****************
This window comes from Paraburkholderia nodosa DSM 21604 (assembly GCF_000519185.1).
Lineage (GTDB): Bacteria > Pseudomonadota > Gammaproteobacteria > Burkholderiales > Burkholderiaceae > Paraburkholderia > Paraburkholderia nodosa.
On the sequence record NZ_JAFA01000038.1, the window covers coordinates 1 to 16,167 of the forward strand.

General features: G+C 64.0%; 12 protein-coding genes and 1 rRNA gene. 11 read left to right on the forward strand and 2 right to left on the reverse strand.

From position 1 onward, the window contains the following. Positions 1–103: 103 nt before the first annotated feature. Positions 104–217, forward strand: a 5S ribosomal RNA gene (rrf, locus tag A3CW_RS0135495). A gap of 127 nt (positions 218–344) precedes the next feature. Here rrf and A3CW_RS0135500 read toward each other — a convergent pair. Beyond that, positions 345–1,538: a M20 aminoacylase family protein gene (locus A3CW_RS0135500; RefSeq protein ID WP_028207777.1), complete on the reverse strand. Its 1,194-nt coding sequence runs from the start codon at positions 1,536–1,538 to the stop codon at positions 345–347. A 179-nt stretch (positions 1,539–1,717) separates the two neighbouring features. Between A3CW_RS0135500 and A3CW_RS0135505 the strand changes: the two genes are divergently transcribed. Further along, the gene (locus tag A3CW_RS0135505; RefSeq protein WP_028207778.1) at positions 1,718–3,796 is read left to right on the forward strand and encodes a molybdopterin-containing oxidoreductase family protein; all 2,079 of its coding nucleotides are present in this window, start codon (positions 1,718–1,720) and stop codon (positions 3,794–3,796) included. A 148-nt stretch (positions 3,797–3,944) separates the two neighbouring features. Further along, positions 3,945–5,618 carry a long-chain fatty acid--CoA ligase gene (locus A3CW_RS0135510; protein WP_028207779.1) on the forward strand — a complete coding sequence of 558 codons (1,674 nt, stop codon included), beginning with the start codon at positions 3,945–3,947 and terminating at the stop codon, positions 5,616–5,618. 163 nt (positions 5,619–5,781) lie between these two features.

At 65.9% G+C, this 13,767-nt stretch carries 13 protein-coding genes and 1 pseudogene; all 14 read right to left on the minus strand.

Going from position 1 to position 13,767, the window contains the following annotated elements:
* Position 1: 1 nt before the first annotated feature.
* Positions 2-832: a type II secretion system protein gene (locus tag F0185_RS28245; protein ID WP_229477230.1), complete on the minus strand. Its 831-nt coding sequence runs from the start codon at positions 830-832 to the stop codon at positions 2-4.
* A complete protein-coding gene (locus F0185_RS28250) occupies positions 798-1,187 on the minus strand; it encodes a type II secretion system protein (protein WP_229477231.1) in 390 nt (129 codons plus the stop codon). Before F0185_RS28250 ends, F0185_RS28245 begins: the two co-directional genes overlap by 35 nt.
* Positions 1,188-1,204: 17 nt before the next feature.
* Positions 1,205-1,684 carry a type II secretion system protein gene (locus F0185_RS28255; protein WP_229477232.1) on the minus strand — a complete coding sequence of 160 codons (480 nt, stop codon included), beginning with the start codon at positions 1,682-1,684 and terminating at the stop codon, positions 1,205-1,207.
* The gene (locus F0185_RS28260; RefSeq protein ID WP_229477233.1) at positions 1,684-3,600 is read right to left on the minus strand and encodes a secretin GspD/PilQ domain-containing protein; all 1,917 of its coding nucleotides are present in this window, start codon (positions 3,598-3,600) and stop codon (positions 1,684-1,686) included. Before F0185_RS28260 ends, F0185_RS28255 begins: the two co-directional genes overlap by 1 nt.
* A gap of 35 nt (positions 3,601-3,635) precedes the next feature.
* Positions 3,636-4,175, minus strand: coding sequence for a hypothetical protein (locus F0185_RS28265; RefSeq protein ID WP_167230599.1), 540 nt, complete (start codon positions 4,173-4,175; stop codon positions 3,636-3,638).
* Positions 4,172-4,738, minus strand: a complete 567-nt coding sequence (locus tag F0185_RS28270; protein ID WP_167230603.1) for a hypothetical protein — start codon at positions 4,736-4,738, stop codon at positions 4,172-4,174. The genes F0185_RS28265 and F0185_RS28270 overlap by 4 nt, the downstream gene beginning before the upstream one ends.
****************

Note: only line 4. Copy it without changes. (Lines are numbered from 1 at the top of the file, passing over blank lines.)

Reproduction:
General features: G+C 64.0%; 12 protein-coding genes and 1 rRNA gene. 11 read left to right on the forward strand and 2 right to left on the reverse strand.